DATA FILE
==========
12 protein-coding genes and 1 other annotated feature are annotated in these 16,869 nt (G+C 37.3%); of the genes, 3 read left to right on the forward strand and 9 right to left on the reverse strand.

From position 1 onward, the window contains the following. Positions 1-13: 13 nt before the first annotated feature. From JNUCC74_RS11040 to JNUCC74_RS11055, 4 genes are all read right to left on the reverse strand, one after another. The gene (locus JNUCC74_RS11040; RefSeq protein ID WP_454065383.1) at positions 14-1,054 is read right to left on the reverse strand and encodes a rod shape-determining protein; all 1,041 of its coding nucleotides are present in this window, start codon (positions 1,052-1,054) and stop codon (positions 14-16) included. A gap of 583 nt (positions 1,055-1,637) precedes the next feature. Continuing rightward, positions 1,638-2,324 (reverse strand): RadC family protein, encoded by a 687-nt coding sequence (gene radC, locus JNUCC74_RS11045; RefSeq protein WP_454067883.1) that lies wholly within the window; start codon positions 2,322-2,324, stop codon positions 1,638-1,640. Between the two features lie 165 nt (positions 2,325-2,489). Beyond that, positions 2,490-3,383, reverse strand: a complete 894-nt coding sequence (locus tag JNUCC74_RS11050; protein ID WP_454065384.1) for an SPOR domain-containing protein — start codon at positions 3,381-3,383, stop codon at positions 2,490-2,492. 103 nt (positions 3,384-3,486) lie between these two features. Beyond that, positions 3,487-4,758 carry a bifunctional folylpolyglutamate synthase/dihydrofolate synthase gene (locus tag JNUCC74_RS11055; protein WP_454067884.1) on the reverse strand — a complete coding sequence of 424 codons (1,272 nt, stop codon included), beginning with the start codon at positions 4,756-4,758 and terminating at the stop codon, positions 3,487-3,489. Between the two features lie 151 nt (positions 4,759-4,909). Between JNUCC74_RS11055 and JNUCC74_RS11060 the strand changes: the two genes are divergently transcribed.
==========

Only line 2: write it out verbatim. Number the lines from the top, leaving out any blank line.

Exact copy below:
From position 1 onward, the window contains the following. Positions 1-13: 13 nt before the first annotated feature. From JNUCC74_RS11040 to JNUCC74_RS11055, 4 genes are all read right to left on the reverse strand, one after another. The gene (locus JNUCC74_RS11040; RefSeq protein ID WP_454065383.1) at positions 14-1,054 is read right to left on the reverse strand and encodes a rod shape-determining protein; all 1,041 of its coding nucleotides are present in this window, start codon (positions 1,052-1,054) and stop codon (positions 14-16) included. A gap of 583 nt (positions 1,055-1,637) precedes the next feature. Continuing rightward, positions 1,638-2,324 (reverse strand): RadC family protein, encoded by a 687-nt coding sequence (gene radC, locus JNUCC74_RS11045; RefSeq protein WP_454067883.1) that lies wholly within the window; start codon positions 2,322-2,324, stop codon positions 1,638-1,640. Between the two features lie 165 nt (positions 2,325-2,489). Beyond that, positions 2,490-3,383, reverse strand: a complete 894-nt coding sequence (locus tag JNUCC74_RS11050; protein ID WP_454065384.1) for an SPOR domain-containing protein — start codon at positions 3,381-3,383, stop codon at positions 2,490-2,492. 103 nt (positions 3,384-3,486) lie between these two features. Beyond that, positions 3,487-4,758 carry a bifunctional folylpolyglutamate synthase/dihydrofolate synthase gene (locus tag JNUCC74_RS11055; protein WP_454067884.1) on the reverse strand — a complete coding sequence of 424 codons (1,272 nt, stop codon included), beginning with the start codon at positions 4,756-4,758 and terminating at the stop codon, positions 3,487-3,489. Between the two features lie 151 nt (positions 4,759-4,909). Between JNUCC74_RS11055 and JNUCC74_RS11060 the strand changes: the two genes are divergently transcribed.